How to Calculate Prices for Your Baked Goods Home Business
More people than ever before seem to be turning to home-based business ideas like baking, but figuring out home bakery prices isn’t quite as cut and dried as they might seem. If you’re a natural at baking and dream of turning it into a business, it’s one thing to sell some bread to folks you know, but it’s quite another to leap into a proper business.
There’s a pretty typical formula for hashing out retail prices for products – cost plus overhead plus time plus profit equals price. But the problem some would-be businesspeople forget is that just because your math checks out doesn’t mean it’s a real-world price people will pay. It doesn’t matter if it takes a $4 price tag to make a profit on that yummy pretzel you turn out if the public scoffs at such a price.
So, before you start dreaming up desserts to sell at the farmer’s market, you’ll need to visit bakeries and markets nearby to see what comparable local products are being sold for. Think of that as your bakery pricing guide, especially when you see expensive-but-beautiful baked goods still sitting on the display shelf at the end of a day.
Cookies, pies, cakes and tarts are glorious, but they’re also a splurge, so they’re hard to gauge for sales. They’ll spike for holidays like Easter and Thanksgiving, but they’ll drop precipitously at other times. On the flipside, bread is essential in most homes, but it’s also something people can adjust their spending on as their disposable income allows. (Like buying a basic white loaf on sale versus fancy bakery bread.)
One consideration with pricing baked goods, of course, is loss. Products that go unsold are a loss. Luckily for bread bakers, bread can be turned into croutons or crostini and made sellable for a further six months or a year because their shelf life is so long. Try doing that with a blueberry Danish.
People love sourdough but don’t like the headache of keeping the starter active and healthy. Sourdough’s upside is that it has no high-cost ingredients like butter, but its downside is the time invested in each loaf – 12 to 48 hours. Each “boule” or loaf of sourdough is typically made with about a pound of flour. A 50-pound bag of bread flour can make approximately 45 loaves, which comes out to about a dollar a loaf. Salt and water are pennies per loaf. In theory, sourdough bread costs about $1.25 per loaf to make.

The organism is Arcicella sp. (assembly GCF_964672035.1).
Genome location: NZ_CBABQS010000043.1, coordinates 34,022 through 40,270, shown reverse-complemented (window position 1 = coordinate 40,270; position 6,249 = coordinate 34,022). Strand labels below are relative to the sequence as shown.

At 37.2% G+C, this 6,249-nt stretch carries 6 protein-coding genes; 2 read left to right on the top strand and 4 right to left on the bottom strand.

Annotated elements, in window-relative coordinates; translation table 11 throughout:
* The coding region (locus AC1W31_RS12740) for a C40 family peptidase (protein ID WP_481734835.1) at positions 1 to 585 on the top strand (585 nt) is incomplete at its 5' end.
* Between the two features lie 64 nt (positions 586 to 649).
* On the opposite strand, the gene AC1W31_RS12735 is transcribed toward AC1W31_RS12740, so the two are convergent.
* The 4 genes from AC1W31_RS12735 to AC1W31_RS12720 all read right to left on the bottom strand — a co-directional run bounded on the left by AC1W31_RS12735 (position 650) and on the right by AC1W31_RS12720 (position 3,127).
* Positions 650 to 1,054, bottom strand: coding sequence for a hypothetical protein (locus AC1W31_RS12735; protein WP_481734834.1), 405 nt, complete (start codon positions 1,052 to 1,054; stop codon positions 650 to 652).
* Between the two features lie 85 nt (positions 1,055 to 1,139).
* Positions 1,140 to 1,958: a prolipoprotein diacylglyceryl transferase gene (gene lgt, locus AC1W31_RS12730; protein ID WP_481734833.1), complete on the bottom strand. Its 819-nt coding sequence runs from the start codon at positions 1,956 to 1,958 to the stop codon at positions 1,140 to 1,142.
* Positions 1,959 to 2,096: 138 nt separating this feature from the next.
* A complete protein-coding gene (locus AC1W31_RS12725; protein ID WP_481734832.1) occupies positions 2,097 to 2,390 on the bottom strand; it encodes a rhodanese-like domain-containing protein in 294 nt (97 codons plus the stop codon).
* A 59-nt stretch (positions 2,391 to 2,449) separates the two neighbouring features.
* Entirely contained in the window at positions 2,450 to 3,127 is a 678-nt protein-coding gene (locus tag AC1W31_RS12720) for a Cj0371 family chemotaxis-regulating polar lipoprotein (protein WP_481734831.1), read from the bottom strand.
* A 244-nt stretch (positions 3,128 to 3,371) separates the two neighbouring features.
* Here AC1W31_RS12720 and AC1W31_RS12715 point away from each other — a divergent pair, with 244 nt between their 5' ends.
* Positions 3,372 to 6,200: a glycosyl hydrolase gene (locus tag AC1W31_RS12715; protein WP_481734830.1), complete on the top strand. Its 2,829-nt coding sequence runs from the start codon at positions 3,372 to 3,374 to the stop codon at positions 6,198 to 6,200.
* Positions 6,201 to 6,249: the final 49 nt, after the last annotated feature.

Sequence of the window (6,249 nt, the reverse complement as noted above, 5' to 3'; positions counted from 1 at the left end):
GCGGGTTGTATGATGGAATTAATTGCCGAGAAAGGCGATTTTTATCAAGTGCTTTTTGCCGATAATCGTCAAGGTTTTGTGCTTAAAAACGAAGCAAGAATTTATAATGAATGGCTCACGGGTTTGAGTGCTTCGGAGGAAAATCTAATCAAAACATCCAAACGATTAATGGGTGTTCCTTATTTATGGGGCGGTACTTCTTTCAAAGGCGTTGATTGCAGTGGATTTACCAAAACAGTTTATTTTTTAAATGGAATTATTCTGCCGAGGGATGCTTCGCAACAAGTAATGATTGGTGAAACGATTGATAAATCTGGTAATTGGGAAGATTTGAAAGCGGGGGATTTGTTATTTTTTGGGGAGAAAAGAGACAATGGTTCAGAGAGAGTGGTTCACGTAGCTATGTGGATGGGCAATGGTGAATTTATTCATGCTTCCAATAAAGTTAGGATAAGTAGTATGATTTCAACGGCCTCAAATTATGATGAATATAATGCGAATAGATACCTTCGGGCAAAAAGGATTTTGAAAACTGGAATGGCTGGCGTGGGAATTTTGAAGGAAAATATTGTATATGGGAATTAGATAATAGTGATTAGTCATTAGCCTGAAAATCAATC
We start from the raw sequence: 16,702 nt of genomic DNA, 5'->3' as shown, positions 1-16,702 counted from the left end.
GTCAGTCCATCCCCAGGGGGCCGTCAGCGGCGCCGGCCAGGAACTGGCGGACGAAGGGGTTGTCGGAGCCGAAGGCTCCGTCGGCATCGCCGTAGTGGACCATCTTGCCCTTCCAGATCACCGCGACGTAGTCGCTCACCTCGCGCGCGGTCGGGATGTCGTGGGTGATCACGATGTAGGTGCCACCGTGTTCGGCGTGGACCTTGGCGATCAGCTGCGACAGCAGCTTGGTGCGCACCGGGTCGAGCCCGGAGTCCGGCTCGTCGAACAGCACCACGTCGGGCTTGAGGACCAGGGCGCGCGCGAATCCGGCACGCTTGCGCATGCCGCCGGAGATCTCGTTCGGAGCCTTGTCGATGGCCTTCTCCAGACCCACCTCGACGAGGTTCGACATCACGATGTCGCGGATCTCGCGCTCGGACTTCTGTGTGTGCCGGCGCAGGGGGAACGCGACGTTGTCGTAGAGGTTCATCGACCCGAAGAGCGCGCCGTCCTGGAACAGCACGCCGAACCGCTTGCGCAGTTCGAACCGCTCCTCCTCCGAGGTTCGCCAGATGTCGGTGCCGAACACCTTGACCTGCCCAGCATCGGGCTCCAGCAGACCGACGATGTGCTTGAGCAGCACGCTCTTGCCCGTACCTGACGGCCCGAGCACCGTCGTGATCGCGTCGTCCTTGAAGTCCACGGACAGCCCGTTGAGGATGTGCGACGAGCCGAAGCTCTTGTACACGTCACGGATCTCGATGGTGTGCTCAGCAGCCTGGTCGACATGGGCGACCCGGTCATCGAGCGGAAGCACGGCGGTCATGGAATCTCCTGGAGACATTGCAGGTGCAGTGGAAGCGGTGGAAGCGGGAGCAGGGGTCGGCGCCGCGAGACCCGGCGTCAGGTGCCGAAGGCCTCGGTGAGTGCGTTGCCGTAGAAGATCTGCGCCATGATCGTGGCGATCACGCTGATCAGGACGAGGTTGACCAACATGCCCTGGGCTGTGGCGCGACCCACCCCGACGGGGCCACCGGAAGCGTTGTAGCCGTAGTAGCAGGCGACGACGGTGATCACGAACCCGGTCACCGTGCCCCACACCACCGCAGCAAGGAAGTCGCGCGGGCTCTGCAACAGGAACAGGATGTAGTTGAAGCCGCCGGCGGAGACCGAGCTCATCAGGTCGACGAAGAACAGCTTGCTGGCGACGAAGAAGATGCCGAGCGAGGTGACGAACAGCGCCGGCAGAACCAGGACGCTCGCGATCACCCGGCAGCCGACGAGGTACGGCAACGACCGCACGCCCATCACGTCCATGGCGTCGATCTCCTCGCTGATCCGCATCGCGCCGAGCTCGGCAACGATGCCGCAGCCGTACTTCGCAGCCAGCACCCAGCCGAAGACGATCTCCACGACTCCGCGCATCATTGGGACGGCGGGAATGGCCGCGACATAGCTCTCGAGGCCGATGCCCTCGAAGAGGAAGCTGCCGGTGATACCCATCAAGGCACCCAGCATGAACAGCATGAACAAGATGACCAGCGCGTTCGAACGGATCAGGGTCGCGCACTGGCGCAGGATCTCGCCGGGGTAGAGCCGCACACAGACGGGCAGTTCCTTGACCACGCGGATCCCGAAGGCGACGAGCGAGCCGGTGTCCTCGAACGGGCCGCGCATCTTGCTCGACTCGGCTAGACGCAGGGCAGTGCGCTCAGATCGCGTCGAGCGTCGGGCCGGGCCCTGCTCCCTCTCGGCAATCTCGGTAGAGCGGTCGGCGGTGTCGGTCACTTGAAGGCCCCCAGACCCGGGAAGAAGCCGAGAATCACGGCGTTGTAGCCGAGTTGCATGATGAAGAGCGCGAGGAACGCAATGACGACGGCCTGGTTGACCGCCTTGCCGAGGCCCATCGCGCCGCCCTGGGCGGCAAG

Say your goal is to sell 50 boules per week at the farmer’s market where a booth costs $25 weekly to rent. You’ll need a sign, maybe a website, bags and packaging (say 35 cents per loaf) and so on. Then there’s electrical and water bills for breadmaking, vehicle gas plus wear and tear, a blender, etc. What about insurance in case someone gets sick? The list of expenses is long.
Hypothetically, let's say 200 loaves at $1.25 each, bags at 35 cents each, the booth for $25 weekly, $125 for energy and gas each month and website hosting and email newsletter costs for $25 monthly. That adds up to $570 minimum in costs for 200 loaves monthly, or $2.85 a loaf just to break even.
What about your time? Sell each of those loaves for $5 and you get just $430 monthly to cover your profit and the time spent –about six hours a week just selling at the farmer’s market, let alone the time needed to bake 200 loaves – and that’s if people will pay $5 for bread.
The long story short is, sure, you can make bread for $1.25 at home for your family, but once you turn it into a business, the logistics get complicated.